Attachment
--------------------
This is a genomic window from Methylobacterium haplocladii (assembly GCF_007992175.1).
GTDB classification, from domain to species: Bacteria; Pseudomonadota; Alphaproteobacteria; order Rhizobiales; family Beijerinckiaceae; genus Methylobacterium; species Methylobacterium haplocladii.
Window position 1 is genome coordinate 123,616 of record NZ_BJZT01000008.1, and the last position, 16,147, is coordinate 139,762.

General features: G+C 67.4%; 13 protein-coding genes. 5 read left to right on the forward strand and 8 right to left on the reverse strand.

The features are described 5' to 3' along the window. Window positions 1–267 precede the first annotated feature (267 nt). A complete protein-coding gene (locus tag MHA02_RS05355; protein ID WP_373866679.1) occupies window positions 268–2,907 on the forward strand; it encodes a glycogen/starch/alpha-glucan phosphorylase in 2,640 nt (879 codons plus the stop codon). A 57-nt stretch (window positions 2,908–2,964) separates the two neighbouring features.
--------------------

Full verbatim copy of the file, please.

This is a genomic window from Methylobacterium haplocladii (assembly GCF_007992175.1).
GTDB classification, from domain to species: Bacteria; Pseudomonadota; Alphaproteobacteria; order Rhizobiales; family Beijerinckiaceae; genus Methylobacterium; species Methylobacterium haplocladii.
Window position 1 is genome coordinate 123,616 of record NZ_BJZT01000008.1, and the last position, 16,147, is coordinate 139,762.

General features: G+C 67.4%; 13 protein-coding genes. 5 read left to right on the forward strand and 8 right to left on the reverse strand.

The features are described 5' to 3' along the window. Window positions 1–267 precede the first annotated feature (267 nt). A complete protein-coding gene (locus tag MHA02_RS05355; protein ID WP_373866679.1) occupies window positions 268–2,907 on the forward strand; it encodes a glycogen/starch/alpha-glucan phosphorylase in 2,640 nt (879 codons plus the stop codon). A 57-nt stretch (window positions 2,908–2,964) separates the two neighbouring features.